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Making a galaxy map, Part 1: Data

Submitted by Kevin Jardine on 18 June, 2018 - 08:15
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The public archive site can be used to download Gaia DR2 data.

Last week I released a map of the Milky Way within 3000 parsecs (10 thousand light years) of the Sun made using data from Gaia DR2 and several other sources as described on my previous blog post.

You can see a face-on web version here or view the full 3D meshes in the latest version of Gaia Sky.

This week I'm starting a series of blog posts to explain in detail how I created the map. I hope that these posts will be useful for others who might want to try the density isosurface technique to create their own maps. At the end of this series I'll link to relevant resources, including the map meshes, SVG and Blender files, and Python source code.

The Gaia DR2 archive provides parallaxes for more than a billion stars, but I used only a tiny fraction of these to create the actual map. First, I selected only the stars with the most accurate parallaxes in the Gaia DR2 data set, the 72 million stars with error/parallax < 0.1.

There is a field in the Gaia DR2 database that is the reciprocal of this value, parallax_over_error. So in practice I was selecting the stars with parallax_over_error > 10.

The main difficulty with extracting this data set from the Gaia archive was the time. For the main archive, there is a maximum query limit of 30 minutes and at the time I was using the archive, selecting the data was slow. I ended up splitting the data selection into 28 queries based on the parallax value. A sample query is shown in the image at the top of this blog post. It took most of a day to get all the data. I do wonder if the Gaia database administrators might consider allowing faster downloads for commonly used data subsets.

After acquiring the data, I applied a few quality cuts and selected only about 400 thousand very hot O, B and early A class stars using a colour index filter with colour index < 0 and added an absolute magnitude cut (absolute magnitude < 7) to filter out dim but hot non-main sequence stars like white dwarfs. (Actually the hot stars I was mapping all have an absolute magnitude much brighter than 7. I chose that number to compensate for some dust extinction as well.)

The Gaia DR2 database includes a raw colour index value bp_rp, and a second colour excess value, e_bp_min_rp_val, that attempts to correct for dust reddening.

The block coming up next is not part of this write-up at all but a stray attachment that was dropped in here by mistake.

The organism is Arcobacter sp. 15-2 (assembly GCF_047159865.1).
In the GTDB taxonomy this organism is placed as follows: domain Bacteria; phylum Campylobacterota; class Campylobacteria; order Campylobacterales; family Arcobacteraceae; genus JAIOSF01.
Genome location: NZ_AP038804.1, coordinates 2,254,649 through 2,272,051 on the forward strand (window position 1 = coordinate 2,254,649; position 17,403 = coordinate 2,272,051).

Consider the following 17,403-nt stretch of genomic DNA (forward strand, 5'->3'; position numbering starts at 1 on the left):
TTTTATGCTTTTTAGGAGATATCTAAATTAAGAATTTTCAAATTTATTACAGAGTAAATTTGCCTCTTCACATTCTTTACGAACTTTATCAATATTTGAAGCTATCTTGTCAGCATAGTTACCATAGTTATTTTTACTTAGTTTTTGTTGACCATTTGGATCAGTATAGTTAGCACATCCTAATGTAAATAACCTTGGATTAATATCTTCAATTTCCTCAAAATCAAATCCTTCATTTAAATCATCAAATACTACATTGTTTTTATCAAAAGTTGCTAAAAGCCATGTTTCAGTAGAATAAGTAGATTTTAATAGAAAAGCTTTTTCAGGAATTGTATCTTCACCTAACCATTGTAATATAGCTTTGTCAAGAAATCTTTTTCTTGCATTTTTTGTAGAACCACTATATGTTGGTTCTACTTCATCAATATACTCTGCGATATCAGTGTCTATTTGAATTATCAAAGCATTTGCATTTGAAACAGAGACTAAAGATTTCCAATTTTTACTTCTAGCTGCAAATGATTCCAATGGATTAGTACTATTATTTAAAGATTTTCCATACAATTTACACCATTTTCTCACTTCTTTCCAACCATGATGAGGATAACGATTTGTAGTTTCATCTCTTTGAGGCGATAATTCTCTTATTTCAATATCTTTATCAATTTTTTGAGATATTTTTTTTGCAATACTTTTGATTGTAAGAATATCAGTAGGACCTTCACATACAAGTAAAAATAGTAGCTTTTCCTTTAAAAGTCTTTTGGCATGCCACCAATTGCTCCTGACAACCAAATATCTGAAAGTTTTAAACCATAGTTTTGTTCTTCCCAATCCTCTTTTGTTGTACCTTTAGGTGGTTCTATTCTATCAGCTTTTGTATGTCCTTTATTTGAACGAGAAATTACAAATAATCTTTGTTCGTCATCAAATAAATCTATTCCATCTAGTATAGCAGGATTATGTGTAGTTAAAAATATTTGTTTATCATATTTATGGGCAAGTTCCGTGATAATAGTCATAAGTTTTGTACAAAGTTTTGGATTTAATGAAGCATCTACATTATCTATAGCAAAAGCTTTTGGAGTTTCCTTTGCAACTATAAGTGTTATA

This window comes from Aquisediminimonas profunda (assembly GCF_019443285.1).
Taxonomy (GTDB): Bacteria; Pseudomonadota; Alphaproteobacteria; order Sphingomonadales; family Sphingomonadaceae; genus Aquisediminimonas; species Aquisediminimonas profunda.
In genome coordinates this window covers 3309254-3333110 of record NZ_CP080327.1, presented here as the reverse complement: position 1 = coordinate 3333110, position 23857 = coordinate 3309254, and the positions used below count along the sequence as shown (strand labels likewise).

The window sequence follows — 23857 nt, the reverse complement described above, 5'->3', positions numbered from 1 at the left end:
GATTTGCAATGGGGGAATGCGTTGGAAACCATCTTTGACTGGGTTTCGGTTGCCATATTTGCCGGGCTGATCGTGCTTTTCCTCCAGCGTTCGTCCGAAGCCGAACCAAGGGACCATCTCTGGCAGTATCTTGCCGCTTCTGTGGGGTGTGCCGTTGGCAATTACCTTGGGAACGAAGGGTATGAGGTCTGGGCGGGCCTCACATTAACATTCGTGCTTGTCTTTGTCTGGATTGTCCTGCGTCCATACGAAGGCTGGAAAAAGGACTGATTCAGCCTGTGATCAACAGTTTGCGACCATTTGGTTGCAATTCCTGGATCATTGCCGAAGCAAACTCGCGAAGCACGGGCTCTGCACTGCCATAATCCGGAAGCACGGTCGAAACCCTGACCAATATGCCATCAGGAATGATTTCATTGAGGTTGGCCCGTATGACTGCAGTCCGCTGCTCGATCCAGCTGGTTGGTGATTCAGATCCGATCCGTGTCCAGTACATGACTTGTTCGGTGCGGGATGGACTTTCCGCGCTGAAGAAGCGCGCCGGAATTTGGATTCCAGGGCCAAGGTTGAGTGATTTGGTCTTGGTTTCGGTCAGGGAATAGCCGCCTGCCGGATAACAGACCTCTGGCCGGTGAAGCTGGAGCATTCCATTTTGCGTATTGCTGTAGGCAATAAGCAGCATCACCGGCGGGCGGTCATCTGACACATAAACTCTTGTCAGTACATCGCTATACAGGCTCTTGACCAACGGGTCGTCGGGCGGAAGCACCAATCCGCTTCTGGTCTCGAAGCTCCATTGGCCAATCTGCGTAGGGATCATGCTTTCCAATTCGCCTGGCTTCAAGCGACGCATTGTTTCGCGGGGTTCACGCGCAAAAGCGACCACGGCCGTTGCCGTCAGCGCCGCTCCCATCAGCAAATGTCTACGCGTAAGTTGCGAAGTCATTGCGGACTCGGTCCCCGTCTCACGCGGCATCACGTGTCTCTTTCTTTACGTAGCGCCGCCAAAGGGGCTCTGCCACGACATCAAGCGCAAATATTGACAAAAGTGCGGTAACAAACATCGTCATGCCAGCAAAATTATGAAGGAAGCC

So we can define colour index = bp_rp - e_bp_min_rp_val.

These values are a relatively simple estimate of what Gaia will ultimately be capable of - more accurate colour values will be provided in Gaia DR3.

Filtering to these hot, young stars was an essential part of making the map possible. Cooler, older stars tend to drift randomly from their sites of formation. I tried a number of experiments to map cooler stars without a great deal of success - they were either present in a large number of random clumps or, at lower density levels, just a few large areas.

In contrast, hot young stars are largely gathered in dense associations, mostly near the galactic plane. Their distribution, especially those regions containing the ultra hot O-B3 class ionizing stars, form a distinct (and hence mappable) pattern.

After the colour selection, I further filtered to all stars within a cylinder with a radius of 3000 parsecs and a height of 600 parsecs above and below the galactic plane.

Why the 3 kpc limit? The main reason is that stars with very accurate parallaxes (err/plx < 0.1) start to fade out beyond 3.6 kpc. I definitely wanted to include the Carina nebula, which is more than 2 kpc away. The further I extended the map, the less accurate the star positions became, and also, more pragmatically: most of the structures (eg. OB associations or HII regions) that astronomers have named turn out to lie within 3 kpc. So a 3 kpc limit allowed the most accurate map with names for most of the major regions.

The 600 parsec height limit was a bit arbitrary and was mostly to reduce memory consumption. This did result in some truncation for a few very low density regions. An interesting alternative map might ignore the thin disk and look for density structures in the thick disk and halo.

This distance cut gave me a final data set of about 340 thousand stars, ready for the next stage of density isosurface generation - slicing.